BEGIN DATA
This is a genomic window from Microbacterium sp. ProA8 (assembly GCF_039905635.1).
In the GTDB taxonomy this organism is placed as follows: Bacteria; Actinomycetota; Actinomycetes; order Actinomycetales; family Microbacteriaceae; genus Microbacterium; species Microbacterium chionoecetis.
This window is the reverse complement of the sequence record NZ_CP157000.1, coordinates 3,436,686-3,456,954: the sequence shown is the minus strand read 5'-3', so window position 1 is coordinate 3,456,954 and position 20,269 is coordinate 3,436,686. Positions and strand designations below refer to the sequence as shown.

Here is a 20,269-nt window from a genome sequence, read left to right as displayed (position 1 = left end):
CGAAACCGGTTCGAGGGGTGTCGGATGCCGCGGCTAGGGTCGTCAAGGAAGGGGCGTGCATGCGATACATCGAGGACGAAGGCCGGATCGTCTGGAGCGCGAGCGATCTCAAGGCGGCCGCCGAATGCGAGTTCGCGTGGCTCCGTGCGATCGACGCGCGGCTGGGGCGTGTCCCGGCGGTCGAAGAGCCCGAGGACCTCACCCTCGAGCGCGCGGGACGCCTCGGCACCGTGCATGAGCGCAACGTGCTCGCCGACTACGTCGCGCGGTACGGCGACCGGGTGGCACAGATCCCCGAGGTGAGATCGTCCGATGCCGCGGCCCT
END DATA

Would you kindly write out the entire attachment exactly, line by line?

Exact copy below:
This is a genomic window from Microbacterium sp. ProA8 (assembly GCF_039905635.1).
In the GTDB taxonomy this organism is placed as follows: Bacteria; Actinomycetota; Actinomycetes; order Actinomycetales; family Microbacteriaceae; genus Microbacterium; species Microbacterium chionoecetis.
This window is the reverse complement of the sequence record NZ_CP157000.1, coordinates 3,436,686-3,456,954: the sequence shown is the minus strand read 5'-3', so window position 1 is coordinate 3,456,954 and position 20,269 is coordinate 3,436,686. Positions and strand designations below refer to the sequence as shown.

Here is a 20,269-nt window from a genome sequence, read left to right as displayed (position 1 = left end):
CGAAACCGGTTCGAGGGGTGTCGGATGCCGCGGCTAGGGTCGTCAAGGAAGGGGCGTGCATGCGATACATCGAGGACGAAGGCCGGATCGTCTGGAGCGCGAGCGATCTCAAGGCGGCCGCCGAATGCGAGTTCGCGTGGCTCCGTGCGATCGACGCGCGGCTGGGGCGTGTCCCGGCGGTCGAAGAGCCCGAGGACCTCACCCTCGAGCGCGCGGGACGCCTCGGCACCGTGCATGAGCGCAACGTGCTCGCCGACTACGTCGCGCGGTACGGCGACCGGGTGGCACAGATCCCCGAGGTGAGATCGTCCGATGCCGCGGCCCT